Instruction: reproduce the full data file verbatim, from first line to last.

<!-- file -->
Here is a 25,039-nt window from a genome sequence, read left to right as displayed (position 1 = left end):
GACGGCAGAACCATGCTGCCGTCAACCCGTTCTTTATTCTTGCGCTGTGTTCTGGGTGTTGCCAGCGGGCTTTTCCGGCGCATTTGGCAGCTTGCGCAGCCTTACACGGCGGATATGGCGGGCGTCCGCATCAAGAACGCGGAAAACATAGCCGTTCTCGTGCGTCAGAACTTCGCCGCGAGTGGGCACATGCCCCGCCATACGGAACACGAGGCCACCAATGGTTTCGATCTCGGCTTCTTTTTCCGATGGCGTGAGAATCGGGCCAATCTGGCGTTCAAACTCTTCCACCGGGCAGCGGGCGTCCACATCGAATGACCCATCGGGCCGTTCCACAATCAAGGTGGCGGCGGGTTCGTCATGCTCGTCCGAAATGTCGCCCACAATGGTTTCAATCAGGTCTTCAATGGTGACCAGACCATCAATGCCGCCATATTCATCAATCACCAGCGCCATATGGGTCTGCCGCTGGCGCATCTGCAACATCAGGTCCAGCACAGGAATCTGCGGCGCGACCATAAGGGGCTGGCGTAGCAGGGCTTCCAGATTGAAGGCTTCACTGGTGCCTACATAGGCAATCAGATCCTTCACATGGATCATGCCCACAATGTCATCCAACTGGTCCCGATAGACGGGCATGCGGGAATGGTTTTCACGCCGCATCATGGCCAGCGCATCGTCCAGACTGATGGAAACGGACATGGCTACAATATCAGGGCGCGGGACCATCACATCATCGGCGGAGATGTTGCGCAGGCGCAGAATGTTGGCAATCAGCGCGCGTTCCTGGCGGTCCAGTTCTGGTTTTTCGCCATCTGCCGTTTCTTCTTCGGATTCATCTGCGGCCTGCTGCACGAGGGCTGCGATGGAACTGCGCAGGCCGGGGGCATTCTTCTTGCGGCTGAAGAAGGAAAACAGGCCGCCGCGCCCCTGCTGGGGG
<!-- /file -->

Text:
Here is a 25,039-nt window from a genome sequence, read left to right as displayed (position 1 = left end):
GACGGCAGAACCATGCTGCCGTCAACCCGTTCTTTATTCTTGCGCTGTGTTCTGGGTGTTGCCAGCGGGCTTTTCCGGCGCATTTGGCAGCTTGCGCAGCCTTACACGGCGGATATGGCGGGCGTCCGCATCAAGAACGCGGAAAACATAGCCGTTCTCGTGCGTCAGAACTTCGCCGCGAGTGGGCACATGCCCCGCCATACGGAACACGAGGCCACCAATGGTTTCGATCTCGGCTTCTTTTTCCGATGGCGTGAGAATCGGGCCAATCTGGCGTTCAAACTCTTCCACCGGGCAGCGGGCGTCCACATCGAATGACCCATCGGGCCGTTCCACAATCAAGGTGGCGGCGGGTTCGTCATGCTCGTCCGAAATGTCGCCCACAATGGTTTCAATCAGGTCTTCAATGGTGACCAGACCATCAATGCCGCCATATTCATCAATCACCAGCGCCATATGGGTCTGCCGCTGGCGCATCTGCAACATCAGGTCCAGCACAGGAATCTGCGGCGCGACCATAAGGGGCTGGCGTAGCAGGGCTTCCAGATTGAAGGCTTCACTGGTGCCTACATAGGCAATCAGATCCTTCACATGGATCATGCCCACAATGTCATCCAACTGGTCCCGATAGACGGGCATGCGGGAATGGTTTTCACGCCGCATCATGGCCAGCGCATCGTCCAGACTGATGGAAACGGACATGGCTACAATATCAGGGCGCGGGACCATCACATCATCGGCGGAGATGTTGCGCAGGCGCAGAATGTTGGCAATCAGCGCGCGTTCCTGGCGGTCCAGTTCTGGTTTTTCGCCATCTGCCGTTTCTTCTTCGGATTCATCTGCGGCCTGCTGCACGAGGGCTGCGATGGAACTGCGCAGGCCGGGGGCATTCTTCTTGCGGCTGAAGAAGGAAAACAGGCCGCCGCGCCCCTGCTGGGGG